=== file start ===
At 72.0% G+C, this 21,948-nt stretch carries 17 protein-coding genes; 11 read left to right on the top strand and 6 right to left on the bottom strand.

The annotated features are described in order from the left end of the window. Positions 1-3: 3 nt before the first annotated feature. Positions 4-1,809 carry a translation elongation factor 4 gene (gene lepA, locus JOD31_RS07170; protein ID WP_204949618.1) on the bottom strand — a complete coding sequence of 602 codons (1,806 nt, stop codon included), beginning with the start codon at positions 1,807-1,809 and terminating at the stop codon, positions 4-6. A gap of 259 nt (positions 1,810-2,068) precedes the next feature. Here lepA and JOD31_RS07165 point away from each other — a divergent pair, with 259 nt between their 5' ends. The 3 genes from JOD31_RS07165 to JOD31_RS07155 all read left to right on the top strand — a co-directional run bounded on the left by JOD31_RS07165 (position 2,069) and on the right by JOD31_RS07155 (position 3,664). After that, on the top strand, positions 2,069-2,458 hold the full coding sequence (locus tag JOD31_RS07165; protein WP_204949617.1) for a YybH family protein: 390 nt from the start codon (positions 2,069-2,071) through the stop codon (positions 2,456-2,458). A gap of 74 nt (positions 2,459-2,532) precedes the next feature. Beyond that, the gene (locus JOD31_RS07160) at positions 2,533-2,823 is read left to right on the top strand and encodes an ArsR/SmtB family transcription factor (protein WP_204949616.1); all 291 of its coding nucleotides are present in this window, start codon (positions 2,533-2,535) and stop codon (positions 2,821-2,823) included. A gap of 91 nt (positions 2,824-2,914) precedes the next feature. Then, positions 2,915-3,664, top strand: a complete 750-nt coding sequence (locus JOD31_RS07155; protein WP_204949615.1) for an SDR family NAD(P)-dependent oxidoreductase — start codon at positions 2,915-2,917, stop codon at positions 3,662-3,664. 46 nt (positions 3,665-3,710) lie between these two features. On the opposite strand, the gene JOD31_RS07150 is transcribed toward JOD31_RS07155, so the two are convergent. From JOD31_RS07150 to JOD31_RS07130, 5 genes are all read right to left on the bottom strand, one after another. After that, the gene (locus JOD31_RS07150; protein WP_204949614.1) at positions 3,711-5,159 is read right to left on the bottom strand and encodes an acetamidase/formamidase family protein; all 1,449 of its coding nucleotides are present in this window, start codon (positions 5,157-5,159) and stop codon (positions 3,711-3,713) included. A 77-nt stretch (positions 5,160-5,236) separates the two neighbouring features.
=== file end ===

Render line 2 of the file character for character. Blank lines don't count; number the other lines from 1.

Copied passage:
The annotated features are described in order from the left end of the window. Positions 1-3: 3 nt before the first annotated feature. Positions 4-1,809 carry a translation elongation factor 4 gene (gene lepA, locus JOD31_RS07170; protein ID WP_204949618.1) on the bottom strand — a complete coding sequence of 602 codons (1,806 nt, stop codon included), beginning with the start codon at positions 1,807-1,809 and terminating at the stop codon, positions 4-6. A gap of 259 nt (positions 1,810-2,068) precedes the next feature. Here lepA and JOD31_RS07165 point away from each other — a divergent pair, with 259 nt between their 5' ends. The 3 genes from JOD31_RS07165 to JOD31_RS07155 all read left to right on the top strand — a co-directional run bounded on the left by JOD31_RS07165 (position 2,069) and on the right by JOD31_RS07155 (position 3,664). After that, on the top strand, positions 2,069-2,458 hold the full coding sequence (locus tag JOD31_RS07165; protein WP_204949617.1) for a YybH family protein: 390 nt from the start codon (positions 2,069-2,071) through the stop codon (positions 2,456-2,458). A gap of 74 nt (positions 2,459-2,532) precedes the next feature. Beyond that, the gene (locus JOD31_RS07160) at positions 2,533-2,823 is read left to right on the top strand and encodes an ArsR/SmtB family transcription factor (protein WP_204949616.1); all 291 of its coding nucleotides are present in this window, start codon (positions 2,533-2,535) and stop codon (positions 2,821-2,823) included. A gap of 91 nt (positions 2,824-2,914) precedes the next feature. Then, positions 2,915-3,664, top strand: a complete 750-nt coding sequence (locus JOD31_RS07155; protein WP_204949615.1) for an SDR family NAD(P)-dependent oxidoreductase — start codon at positions 2,915-2,917, stop codon at positions 3,662-3,664. 46 nt (positions 3,665-3,710) lie between these two features. On the opposite strand, the gene JOD31_RS07150 is transcribed toward JOD31_RS07155, so the two are convergent. From JOD31_RS07150 to JOD31_RS07130, 5 genes are all read right to left on the bottom strand, one after another. After that, the gene (locus JOD31_RS07150; protein WP_204949614.1) at positions 3,711-5,159 is read right to left on the bottom strand and encodes an acetamidase/formamidase family protein; all 1,449 of its coding nucleotides are present in this window, start codon (positions 5,157-5,159) and stop codon (positions 3,711-3,713) included. A 77-nt stretch (positions 5,160-5,236) separates the two neighbouring features.